Upholding free and fair access to Internet in India, the central government approved Net Neutrality norms making internet equal for all, with no discrimination or preferential treatment in content/speeds to be allowed by any telecom service provider. However, certain critical services such as autonomous vehicles, digital healthcare services or remote surgery will be exempted from these norms, the Telecom Commission, the apex decision-making body of the Department of Communications (DoT), decided in a meeting.
A separate committee under the DoT will be set up to earmark such critical services/areas and the Telecom Regulatory Authority of India (Trai) will also be consulted on this matter. The licences of telecom players/internet service providers will be amended to incorporate these norms, a senior DoT official said.
Besides, the new Digital Communications Policy 2018, or the new telecom policy, was also approved by Telecom Commission.
The policy will now be placed before the Cabinet for a final approval.
The new policy aims to provide access to every household with a download speed of 50 Mbps, attract investment of around Rs 6.5 lakh crore in the sector and create four million new job opportunities with a few years.
Besides, ease of doing business has also major thrust in the policy.
“This (Net Neutrality) is an evolving area and we can’t be rigid while prescribing norms,” the DoT official said.
A multi-stakeholder body for monitoring and investigation of violations will also be set up as suggested by Trai.
In simple terms, the internet service providers won’t be able to block or throttle any web traffic, be it on computers, laptops or mobile phones, and offer fast lanes for content providers who pay for the privilege.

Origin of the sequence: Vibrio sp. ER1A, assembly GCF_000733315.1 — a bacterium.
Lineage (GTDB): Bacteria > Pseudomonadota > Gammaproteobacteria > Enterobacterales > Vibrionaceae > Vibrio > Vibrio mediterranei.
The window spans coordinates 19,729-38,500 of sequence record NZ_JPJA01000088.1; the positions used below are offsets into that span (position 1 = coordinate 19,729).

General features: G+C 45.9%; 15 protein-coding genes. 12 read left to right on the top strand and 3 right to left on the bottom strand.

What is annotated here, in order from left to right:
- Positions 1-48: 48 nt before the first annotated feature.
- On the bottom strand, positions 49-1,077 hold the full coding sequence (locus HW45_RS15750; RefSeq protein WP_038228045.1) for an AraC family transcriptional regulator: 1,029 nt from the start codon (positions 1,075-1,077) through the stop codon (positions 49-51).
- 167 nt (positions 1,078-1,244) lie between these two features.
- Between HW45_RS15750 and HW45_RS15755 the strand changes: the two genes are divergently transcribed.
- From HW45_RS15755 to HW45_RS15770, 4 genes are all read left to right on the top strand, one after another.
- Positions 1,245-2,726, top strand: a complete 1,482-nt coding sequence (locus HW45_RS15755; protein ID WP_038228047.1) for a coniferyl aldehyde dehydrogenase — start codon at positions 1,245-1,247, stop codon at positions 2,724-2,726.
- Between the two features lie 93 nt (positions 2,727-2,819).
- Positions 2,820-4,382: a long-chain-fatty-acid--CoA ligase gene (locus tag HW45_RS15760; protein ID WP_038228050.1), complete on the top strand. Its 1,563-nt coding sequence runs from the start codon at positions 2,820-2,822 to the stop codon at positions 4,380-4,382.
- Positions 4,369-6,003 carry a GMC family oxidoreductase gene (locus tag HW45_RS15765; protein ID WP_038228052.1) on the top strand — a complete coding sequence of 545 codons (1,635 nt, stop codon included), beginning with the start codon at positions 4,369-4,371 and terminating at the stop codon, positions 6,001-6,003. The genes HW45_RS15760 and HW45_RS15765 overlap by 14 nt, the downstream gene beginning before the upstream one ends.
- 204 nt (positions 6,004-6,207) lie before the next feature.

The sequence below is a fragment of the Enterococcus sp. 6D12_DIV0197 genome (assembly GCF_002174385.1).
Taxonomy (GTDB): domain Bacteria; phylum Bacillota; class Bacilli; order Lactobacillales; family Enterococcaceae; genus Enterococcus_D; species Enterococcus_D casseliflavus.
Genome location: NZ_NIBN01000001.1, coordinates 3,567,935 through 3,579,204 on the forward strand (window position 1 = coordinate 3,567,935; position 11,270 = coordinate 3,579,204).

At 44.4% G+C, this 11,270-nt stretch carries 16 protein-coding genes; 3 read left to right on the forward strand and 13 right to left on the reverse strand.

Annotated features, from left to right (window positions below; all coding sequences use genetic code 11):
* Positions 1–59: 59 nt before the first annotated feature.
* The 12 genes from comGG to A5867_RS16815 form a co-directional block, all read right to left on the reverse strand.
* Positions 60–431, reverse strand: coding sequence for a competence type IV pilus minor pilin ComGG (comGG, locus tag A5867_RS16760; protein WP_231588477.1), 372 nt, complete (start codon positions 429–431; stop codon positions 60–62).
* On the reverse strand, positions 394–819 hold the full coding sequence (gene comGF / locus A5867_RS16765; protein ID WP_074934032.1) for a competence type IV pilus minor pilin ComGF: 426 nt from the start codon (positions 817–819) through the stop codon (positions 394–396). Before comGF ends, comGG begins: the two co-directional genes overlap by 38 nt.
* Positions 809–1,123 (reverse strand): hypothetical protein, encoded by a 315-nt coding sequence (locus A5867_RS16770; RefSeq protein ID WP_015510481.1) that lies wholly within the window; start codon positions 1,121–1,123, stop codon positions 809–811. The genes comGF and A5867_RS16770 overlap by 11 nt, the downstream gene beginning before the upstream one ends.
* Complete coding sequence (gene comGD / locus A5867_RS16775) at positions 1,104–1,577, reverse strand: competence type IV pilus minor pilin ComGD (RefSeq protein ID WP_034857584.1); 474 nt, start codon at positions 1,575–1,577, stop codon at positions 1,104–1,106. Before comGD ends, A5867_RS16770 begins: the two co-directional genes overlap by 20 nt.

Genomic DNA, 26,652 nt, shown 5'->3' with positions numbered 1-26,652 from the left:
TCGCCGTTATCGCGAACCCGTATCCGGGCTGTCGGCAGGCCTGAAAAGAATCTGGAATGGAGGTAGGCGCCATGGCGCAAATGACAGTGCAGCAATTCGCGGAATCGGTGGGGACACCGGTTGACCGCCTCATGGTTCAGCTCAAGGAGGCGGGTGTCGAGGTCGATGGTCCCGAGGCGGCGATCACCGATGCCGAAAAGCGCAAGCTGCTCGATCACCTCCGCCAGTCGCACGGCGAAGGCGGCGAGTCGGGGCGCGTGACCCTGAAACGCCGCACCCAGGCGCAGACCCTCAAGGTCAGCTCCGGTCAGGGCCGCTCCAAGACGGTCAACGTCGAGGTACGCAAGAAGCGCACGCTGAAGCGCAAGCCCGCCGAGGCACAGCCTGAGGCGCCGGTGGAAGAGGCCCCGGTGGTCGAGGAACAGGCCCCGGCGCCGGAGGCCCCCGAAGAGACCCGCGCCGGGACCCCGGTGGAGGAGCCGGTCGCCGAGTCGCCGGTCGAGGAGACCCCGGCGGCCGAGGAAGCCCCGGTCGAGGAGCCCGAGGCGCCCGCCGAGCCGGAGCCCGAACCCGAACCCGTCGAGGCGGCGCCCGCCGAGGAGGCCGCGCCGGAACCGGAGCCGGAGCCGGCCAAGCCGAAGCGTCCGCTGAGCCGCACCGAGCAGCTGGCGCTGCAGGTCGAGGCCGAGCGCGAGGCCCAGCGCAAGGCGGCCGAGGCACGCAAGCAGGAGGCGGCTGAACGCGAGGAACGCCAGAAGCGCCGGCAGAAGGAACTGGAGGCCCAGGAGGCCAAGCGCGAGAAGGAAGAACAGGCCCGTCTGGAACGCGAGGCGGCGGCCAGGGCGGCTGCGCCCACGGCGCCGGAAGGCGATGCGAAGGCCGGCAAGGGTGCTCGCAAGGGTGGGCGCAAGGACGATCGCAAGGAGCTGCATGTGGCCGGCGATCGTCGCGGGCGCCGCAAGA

The Net Neutrality norms were recommended by Trai last year barring service providers from discriminating against internet content and services by blocking, throttling or granting them higher speed access.
However, it allowed certain exemptions for specialised services which are optimised for specific content and are not internet services.
DoT may identify these specialised services, the regulator had said.
“Digital infrastructure is even more important than physical infrastructure for India… we must ensure digital infrastructure is provided at the earliest. Therefore, India must have ease of doing business and enabling policy environment,” telecom secretary Aruna Sundararajan said after the meeting of the Telecom Commission. COAI director general Rajan Mathews said the new policy is a forward-looking policy which will usher India into a new era of digital communications.
While we support Net Neutrality norms, a light touch regulatory approach should be adopted so that innovation is not hampered by the net neutrality rules. “Many of the 5G applications will have stringent data communication requirements, such as high reliability or minimal delay which require traffic management techniques. We have urged the Government to review industry practices with respect to traffic prioritisation to foster 5G-enabled applications and ecosystem in India.”
Last year, the US Federal Communications Commission (FCC) had decided to roll back its rules on Net neutrality adopted in 2015 which require internet service providers to treat all content travelling through their pipes equally. The debate over Net Neutrality in India started when Trai came out with a consultation paper on the regulation of over the top players such as Skype and WhatsApp. It also coincided with the launch of Airtel Zero, launched by Bharti Airtel and Free Basics by Facebook — both the platforms gave free access to certain websites.